Over on the philosophy page, I said I wouldn't do political stuff here. And this is political -- after a fashion -- for which I apologize. I don't intend to make it a habit. But on sober reflection, I've been doing something wrong, and it's my responsibility to correct it, and to explain the reason for the change.

In brief, I'm removing all links to amazon.com from posts I've written here. Please read on after the jump if you'd care to know why.

In the past, when I'd posted about books or films or music, I'd often link to the product page on Amazon. This seemed like a relatively stable external resource with an image of the item, a summary of the contents, and at least something like open critical review. Plus, it gave people who want to buy what I'm posting about a convenient place to do that.

Recently, online retailer Amazon and publisher Macmillan got into a dispute over pricing of e-books. (The details are a bit inside-baseball and not really relevant. If you're curious, there's a good article on Making Light with plenty of links for further reading.)

What is relevant is that Amazon decided to disable the "buy" option for every item from all 41 Macmillan imprints.

I do in fact have some opinions about who is right and wrong in the dispute (executive summary: both parties are wrong and there's plenty of blame to go around), and I also have some opinions about what outcome would best serve readers and authors.

These opinions are not why I'm removing the Amazon links. I'm doing so because Amazon's behavior is seriously hurting individual authors. I've spent the past couple weekends at conventions, listening in person to actual working authors (who write the sort of books I like to read and want to see more of) telling me things like this [source]:

If my sales numbers dip, then down the road the publisher can and will either not buy a new book from me or offer a much lower advance than before. Doesn't matter that the dip was clearly not my fault, bean counters look at numbers, not the causes behind their drop.

Amazon is hurting people I care about, and sabotaging writing I care about, as "collateral damage" in their negotiations with Macmillan. I've been contributing -- in a tiny way -- to this by giving them free advertising in this forum. That was wrong, and bad, and I'm doing what I can to correct it.

I know full well that the impact is insignificant, but that does not relieve me of the responsibility to at least stop being part of the problem.

Note that I'm posting as me, and not using MY ADMIN VOICE here. This is dhenke, as an individual contributor, making changes to my own posts. This is not site policy. Other contributors are free to link to Amazon and to have (and state on this site) whatever opinion on the matter their own consciences dictate.

[Edited 2010-02-10 by dhenke to add the following:]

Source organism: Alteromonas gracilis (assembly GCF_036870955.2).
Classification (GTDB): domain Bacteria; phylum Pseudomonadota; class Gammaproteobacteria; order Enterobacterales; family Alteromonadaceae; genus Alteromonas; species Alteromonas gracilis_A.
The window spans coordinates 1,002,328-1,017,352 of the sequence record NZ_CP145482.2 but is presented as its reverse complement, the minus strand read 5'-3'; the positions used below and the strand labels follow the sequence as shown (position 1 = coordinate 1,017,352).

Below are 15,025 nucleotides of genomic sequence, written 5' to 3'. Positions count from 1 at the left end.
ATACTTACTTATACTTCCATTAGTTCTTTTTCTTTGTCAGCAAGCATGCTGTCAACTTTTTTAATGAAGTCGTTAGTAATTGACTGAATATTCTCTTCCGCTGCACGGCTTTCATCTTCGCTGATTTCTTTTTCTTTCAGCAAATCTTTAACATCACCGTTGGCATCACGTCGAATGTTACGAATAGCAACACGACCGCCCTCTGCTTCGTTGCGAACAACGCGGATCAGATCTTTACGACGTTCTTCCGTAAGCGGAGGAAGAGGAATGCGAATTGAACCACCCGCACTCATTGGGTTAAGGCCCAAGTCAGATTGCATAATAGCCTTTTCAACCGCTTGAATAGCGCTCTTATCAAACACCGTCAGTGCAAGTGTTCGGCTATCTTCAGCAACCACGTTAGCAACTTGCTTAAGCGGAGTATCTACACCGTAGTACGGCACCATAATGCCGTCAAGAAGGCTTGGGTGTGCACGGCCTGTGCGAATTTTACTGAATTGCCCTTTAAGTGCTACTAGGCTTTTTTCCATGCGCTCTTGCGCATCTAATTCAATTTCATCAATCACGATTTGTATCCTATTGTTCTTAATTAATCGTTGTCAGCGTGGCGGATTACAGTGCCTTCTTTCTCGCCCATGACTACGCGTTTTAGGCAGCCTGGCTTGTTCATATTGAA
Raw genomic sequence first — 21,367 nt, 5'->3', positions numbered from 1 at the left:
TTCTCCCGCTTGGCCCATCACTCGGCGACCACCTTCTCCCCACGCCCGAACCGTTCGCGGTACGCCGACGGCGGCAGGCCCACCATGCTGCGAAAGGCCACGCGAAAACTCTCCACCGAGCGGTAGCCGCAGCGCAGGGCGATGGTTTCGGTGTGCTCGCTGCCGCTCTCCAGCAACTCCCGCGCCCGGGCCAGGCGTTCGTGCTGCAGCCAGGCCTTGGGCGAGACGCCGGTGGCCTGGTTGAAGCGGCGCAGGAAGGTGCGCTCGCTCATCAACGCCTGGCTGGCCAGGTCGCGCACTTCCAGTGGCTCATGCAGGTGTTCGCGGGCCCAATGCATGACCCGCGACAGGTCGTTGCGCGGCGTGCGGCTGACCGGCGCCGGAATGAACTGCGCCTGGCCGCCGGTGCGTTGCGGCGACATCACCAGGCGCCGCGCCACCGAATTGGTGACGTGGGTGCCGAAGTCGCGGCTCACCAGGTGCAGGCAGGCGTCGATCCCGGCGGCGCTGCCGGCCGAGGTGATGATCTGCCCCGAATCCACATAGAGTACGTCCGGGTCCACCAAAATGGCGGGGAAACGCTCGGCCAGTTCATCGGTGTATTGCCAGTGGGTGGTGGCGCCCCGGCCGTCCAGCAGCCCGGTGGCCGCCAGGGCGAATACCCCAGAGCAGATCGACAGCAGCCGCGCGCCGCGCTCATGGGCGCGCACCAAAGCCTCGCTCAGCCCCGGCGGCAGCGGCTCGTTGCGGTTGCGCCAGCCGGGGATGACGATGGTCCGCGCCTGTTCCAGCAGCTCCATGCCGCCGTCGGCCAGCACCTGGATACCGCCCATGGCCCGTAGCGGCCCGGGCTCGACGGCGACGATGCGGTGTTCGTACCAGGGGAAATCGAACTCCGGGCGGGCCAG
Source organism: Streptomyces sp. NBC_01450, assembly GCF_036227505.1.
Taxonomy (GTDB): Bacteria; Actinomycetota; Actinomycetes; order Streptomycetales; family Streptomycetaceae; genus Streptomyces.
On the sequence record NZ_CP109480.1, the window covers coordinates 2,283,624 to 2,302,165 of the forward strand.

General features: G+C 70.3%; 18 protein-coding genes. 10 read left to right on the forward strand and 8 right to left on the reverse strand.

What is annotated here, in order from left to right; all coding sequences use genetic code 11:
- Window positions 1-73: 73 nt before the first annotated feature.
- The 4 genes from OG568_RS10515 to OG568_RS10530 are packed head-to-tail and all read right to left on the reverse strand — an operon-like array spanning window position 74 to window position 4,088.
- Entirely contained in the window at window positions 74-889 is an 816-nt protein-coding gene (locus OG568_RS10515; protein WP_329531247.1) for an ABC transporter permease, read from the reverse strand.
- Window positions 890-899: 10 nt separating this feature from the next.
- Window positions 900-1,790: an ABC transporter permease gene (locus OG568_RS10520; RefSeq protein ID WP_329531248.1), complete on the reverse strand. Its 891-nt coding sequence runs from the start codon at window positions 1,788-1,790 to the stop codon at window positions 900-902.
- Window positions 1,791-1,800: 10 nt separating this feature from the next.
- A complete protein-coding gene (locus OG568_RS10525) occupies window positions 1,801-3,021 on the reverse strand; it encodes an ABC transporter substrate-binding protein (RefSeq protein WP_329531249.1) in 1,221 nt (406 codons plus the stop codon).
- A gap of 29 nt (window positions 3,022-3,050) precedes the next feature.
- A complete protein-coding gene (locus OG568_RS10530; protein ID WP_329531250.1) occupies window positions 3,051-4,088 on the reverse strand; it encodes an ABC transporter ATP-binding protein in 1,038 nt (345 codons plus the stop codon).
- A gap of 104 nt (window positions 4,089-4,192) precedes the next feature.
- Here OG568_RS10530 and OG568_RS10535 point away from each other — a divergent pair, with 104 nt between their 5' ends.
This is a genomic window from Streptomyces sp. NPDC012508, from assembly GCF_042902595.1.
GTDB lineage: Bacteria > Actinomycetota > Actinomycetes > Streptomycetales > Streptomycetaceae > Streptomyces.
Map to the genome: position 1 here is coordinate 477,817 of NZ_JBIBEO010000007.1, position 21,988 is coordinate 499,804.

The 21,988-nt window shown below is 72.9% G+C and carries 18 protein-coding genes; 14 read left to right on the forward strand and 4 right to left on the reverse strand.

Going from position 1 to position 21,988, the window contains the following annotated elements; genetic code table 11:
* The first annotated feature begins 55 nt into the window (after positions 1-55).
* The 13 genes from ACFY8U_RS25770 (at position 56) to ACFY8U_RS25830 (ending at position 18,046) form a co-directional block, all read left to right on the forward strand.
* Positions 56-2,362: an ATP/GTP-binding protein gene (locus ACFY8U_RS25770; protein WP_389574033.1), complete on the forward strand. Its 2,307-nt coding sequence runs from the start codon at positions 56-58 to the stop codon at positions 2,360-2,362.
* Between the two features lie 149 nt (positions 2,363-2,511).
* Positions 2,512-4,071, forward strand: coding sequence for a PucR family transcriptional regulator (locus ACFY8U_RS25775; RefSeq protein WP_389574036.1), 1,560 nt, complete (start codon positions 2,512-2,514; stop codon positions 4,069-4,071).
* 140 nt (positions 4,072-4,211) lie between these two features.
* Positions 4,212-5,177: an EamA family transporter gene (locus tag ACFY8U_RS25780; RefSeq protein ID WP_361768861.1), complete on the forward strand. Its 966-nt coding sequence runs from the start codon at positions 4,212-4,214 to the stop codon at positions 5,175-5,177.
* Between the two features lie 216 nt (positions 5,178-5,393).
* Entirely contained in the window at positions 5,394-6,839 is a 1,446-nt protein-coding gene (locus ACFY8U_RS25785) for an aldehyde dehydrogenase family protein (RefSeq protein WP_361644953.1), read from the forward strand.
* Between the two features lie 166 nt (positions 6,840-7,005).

Removing links to Amazon from my posts on SGS is a great symbolic gesture, but it isn't likely to have much in the way of direct costs to Amazon. (By that I mean: Take the number of people who'd click on such a link and buy the item. Now subtract the number of such people who, if no such link were present, would seek out and buy the item on Amazon anyway. Did you get "zero"? Because I did.)

It does have a more subtle (but over time and large numbers of users, much more significant) effect: It reduces the Google page rank for Amazon's listing of a product. Two of clubs? I shall explain:

Imagine Norma Peterson (nom de plume "Elektra Ravenfyre") writes a book called Dragons of Wednesday Afternoon. Naturally, it is a staggering work of majestic brilliance, and hordes of people on the 'net write (in various websites) megabytes upon megabytes of gushing reviews and screenplays and repulsive DoWA slash fiction.

Google-bot crawls all these places, and notes where they link. Some link to other fannish stuff, some to the author's home page, and quite a lot link to the page on Amazon where you can buy the book. This is a gross over-simplification, but: If a whole lot of pages all over the place mention Dragons of Wednesday Afternoon and also contains links to Amazon, then a Google search for Dragons of Wednesday Afternoon will likely show Amazon as one of the top search results.

Position within Google search results is important (I'd argue) even if you happen to be Amazon.

Nobody asked, but if you're wondering: SGS isn't making me any money. I'm not getting any referrer credit from Amazon (and wasn't, even before I pulled their links). Nor am I getting any from Google, nor anybody else. I have no plans to change this. Ask me again once I'm getting a million page views a day. While we're at it, I'd like a unicorn.

Out of idle curiosity, I had a quick look. In calendar year 2009, I made 21 orders from Amazon totaling US$1319.45. (This includes items purchased for myself as well as gifts for others. It also includes items ordered through Amazon from their affiliates. The figure includes shipping charges and tax, if any.) I have no good way to quantify the gifts others bought for me through my Amazon wishlist (which I have just removed) -- however, it is certainly non-zero.

I'm not saying I'm boycotting Amazon, or suggesting that you should. I have not deleted my Amazon account. I am saying that for now, they're going to be my online retailer of last, rather than first, resort.

I'm also saying that if some of the things I'm doing on the Internet are driving traffic to Amazon, then the responsible thing for me to do is to stop doing those things.